An analysis of the possible utility of time-area closures to minimize billfish bycatch by U.S. pelagic longlines

Issue:

Author(s): 
Goodyear, C. Phillip
Cover date: 
1999
Pages: 
243-255
Abstract:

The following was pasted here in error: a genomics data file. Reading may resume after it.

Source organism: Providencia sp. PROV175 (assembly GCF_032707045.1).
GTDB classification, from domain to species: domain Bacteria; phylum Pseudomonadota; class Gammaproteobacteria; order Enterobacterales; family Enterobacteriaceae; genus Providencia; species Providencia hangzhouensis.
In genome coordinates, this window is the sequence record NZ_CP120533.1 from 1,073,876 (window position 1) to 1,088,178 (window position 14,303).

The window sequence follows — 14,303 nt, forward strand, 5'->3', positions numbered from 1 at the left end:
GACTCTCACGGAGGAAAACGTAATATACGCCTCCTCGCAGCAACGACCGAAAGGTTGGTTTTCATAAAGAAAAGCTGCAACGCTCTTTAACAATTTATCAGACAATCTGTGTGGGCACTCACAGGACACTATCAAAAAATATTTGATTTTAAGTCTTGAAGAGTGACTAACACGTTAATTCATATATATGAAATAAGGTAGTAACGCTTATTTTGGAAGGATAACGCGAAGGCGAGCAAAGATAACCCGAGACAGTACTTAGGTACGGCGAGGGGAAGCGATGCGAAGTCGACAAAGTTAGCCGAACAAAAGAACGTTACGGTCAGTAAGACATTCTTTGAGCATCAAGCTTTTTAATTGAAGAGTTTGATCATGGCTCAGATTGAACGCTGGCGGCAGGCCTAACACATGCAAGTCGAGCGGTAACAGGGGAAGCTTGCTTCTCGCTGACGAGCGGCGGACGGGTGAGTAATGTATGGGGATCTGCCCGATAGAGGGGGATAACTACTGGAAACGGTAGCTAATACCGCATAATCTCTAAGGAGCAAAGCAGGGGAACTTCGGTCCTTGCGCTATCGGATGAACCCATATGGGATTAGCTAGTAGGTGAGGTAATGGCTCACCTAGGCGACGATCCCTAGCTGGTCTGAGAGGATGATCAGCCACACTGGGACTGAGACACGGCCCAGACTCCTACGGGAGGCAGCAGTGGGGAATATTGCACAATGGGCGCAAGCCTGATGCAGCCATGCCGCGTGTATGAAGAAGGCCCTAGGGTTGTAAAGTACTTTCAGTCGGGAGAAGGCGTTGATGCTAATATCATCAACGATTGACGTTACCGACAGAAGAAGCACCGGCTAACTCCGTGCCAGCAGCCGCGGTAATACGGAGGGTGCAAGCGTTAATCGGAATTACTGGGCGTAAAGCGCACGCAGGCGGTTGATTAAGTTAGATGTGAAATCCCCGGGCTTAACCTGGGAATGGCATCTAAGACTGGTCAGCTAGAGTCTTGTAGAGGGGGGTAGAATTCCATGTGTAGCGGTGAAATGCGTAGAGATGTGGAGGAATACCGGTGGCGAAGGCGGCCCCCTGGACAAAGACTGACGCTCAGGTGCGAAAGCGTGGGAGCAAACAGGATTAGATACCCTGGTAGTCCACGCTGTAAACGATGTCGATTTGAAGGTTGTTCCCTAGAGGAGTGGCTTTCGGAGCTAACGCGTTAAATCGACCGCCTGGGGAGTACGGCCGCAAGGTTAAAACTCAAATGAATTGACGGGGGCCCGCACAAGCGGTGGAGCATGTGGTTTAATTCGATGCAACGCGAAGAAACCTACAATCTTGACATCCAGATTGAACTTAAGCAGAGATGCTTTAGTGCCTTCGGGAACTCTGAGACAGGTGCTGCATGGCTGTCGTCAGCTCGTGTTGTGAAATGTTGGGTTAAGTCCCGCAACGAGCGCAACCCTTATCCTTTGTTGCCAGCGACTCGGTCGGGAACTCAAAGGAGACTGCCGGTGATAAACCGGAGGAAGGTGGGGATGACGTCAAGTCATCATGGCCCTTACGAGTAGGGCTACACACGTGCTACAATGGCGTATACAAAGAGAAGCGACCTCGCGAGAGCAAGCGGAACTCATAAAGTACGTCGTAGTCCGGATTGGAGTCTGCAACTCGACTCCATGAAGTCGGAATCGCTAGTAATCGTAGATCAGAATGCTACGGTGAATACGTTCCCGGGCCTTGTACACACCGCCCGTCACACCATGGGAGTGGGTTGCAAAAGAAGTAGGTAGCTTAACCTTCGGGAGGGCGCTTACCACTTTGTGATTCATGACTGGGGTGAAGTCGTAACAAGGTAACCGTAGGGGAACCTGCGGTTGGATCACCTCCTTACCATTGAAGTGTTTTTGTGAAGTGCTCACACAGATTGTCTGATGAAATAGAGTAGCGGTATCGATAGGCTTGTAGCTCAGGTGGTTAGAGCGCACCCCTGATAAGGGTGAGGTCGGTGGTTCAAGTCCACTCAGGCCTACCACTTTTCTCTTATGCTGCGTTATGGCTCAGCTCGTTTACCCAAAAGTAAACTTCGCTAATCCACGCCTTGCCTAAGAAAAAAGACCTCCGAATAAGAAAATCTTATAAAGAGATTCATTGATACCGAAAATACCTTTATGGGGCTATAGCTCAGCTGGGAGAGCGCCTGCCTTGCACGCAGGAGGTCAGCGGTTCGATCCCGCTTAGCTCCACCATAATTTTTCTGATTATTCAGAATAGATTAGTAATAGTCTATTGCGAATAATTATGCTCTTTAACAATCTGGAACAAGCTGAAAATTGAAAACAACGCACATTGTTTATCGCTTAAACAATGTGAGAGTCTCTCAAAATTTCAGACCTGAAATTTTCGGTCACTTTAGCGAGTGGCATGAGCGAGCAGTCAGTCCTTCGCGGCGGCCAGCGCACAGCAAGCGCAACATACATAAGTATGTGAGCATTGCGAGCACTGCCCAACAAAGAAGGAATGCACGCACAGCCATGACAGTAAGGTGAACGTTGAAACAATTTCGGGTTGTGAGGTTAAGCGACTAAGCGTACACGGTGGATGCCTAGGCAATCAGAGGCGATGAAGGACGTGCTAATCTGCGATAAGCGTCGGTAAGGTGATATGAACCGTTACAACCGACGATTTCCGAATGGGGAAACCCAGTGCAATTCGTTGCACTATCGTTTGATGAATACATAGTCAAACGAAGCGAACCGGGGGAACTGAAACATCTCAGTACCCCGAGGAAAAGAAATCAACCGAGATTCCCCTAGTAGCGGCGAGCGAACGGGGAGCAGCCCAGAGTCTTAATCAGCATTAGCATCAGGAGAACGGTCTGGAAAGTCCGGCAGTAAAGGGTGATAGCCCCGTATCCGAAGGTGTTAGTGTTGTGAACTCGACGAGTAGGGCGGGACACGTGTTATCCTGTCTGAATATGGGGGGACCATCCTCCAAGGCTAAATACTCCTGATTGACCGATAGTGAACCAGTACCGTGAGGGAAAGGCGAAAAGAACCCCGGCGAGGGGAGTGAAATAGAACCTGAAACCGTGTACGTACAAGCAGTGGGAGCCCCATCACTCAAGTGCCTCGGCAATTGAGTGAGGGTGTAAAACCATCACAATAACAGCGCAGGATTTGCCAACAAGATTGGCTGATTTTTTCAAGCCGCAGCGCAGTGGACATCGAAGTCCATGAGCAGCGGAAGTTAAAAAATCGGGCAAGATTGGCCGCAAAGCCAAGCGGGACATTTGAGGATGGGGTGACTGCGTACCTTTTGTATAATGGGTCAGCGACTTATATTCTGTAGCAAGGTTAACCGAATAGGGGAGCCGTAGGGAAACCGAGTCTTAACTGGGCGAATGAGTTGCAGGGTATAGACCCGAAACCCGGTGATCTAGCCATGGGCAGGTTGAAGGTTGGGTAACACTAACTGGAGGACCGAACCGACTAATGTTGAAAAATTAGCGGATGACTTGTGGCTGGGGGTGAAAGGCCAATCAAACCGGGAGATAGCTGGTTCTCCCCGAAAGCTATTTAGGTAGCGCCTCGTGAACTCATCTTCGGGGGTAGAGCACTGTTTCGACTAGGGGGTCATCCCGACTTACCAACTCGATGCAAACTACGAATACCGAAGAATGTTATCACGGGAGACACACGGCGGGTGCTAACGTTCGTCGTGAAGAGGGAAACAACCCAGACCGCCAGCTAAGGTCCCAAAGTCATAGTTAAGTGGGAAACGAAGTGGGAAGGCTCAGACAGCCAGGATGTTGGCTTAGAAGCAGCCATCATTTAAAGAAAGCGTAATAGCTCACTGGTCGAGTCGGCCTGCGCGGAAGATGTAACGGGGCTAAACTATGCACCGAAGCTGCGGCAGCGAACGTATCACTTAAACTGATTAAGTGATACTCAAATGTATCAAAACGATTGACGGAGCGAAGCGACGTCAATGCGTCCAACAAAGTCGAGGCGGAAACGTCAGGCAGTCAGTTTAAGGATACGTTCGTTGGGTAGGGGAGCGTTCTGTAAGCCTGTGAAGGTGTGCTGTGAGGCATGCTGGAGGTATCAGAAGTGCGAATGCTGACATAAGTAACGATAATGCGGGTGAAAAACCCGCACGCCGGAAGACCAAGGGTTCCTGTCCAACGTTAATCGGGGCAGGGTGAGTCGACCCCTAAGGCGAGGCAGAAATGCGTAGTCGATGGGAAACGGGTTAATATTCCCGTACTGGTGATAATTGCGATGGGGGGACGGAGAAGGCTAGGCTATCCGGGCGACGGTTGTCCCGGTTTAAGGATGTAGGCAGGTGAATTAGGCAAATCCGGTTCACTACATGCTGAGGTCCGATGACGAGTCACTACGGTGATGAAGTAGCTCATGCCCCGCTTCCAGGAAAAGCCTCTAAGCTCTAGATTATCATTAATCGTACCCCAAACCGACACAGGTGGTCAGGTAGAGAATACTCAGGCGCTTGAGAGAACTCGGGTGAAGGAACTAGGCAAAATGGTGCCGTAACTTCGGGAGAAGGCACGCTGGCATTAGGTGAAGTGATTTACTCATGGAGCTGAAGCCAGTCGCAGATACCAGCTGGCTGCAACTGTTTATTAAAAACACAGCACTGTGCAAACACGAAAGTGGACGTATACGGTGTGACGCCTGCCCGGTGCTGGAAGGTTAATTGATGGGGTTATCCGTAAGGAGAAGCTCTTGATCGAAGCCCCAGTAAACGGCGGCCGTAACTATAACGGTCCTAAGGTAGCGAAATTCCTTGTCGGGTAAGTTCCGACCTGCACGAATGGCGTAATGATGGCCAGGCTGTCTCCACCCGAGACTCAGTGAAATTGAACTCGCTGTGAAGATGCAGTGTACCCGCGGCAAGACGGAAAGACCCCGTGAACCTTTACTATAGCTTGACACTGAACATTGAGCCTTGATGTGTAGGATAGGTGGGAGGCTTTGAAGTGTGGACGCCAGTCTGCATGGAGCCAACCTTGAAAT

This study examined the relative rates of billfish bycatch and target species catch by areas (1°, 2°, and 5° latitude and longitude) and months in the catch data reported in mandatory log books kept by U.S. pelagic-longline fishermen in order to identify potential time–area strata that could reduce billfish bycatch. The 1986–91 mean percentages identified month–area strata with high percentages of sailfish and marlin bycatch and marlin only bycatch. The analyses indicated that the elimination of effort in cells selected according to percentages of billfish in the catch could have reduced the 1986–91 billfish bycatch by 50% and the target species from 13.9 to 19.2%, depending on the spatial resolution employed. The corresponding analysis of marlin only indicated a 50% reduction in marlin bycatch could have been attained and a 16.4–20.7% reduction in the target species catch. The time–area closures identified in the 1986–91 logbook data were applied to the data for 1992–95 and provided a test of the spatial and temporal stabilities of these results. For the evaluation of sailfish and marlin combined, the reductions in both billfish bycatch and target species catches averaged less than the predicted values, but in all cases billfish were selectively protected. For the evaluation of marlin only, the reduction of sailfish bycatch was less than the predicted amount and the reduction of the target species was slightly greater than the predicted value. The agreement between the predicted level of protection for billfish or marlin and the mean value for the 1992–95 test period increased with increasing size of the grid. At the 5°cell size, the mean reduction was 22.8% for the targeted species and 48.6% for marlin (compared with predicted values of 20.7 and 50% respectively). These results suggest that time and area restrictions on fishing could significantly reduce the bycatch of billfishes in the pelagic-longline fisheries without equivalent reductions in the catch of target species.